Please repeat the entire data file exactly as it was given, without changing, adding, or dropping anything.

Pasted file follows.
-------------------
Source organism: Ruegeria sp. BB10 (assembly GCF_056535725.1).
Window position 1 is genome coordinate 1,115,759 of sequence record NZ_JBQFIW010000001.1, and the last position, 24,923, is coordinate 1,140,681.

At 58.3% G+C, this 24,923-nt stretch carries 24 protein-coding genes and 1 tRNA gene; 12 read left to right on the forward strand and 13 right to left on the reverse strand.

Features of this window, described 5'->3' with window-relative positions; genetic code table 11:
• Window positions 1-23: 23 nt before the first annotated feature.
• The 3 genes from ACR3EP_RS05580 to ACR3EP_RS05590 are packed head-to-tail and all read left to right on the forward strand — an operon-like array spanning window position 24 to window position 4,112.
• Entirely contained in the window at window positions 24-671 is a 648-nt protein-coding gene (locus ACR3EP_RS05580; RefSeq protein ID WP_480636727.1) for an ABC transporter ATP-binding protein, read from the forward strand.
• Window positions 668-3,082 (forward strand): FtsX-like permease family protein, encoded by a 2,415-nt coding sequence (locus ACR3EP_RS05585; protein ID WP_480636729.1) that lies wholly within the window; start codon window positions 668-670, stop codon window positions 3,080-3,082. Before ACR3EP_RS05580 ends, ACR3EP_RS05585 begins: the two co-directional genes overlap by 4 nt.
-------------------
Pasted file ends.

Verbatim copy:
Source organism: Ruegeria sp. BB10 (assembly GCF_056535725.1).
Window position 1 is genome coordinate 1,115,759 of sequence record NZ_JBQFIW010000001.1, and the last position, 24,923, is coordinate 1,140,681.

At 58.3% G+C, this 24,923-nt stretch carries 24 protein-coding genes and 1 tRNA gene; 12 read left to right on the forward strand and 13 right to left on the reverse strand.

Features of this window, described 5'->3' with window-relative positions; genetic code table 11:
• Window positions 1-23: 23 nt before the first annotated feature.
• The 3 genes from ACR3EP_RS05580 to ACR3EP_RS05590 are packed head-to-tail and all read left to right on the forward strand — an operon-like array spanning window position 24 to window position 4,112.
• Entirely contained in the window at window positions 24-671 is a 648-nt protein-coding gene (locus ACR3EP_RS05580; RefSeq protein ID WP_480636727.1) for an ABC transporter ATP-binding protein, read from the forward strand.
• Window positions 668-3,082 (forward strand): FtsX-like permease family protein, encoded by a 2,415-nt coding sequence (locus ACR3EP_RS05585; protein ID WP_480636729.1) that lies wholly within the window; start codon window positions 668-670, stop codon window positions 3,080-3,082. Before ACR3EP_RS05580 ends, ACR3EP_RS05585 begins: the two co-directional genes overlap by 4 nt.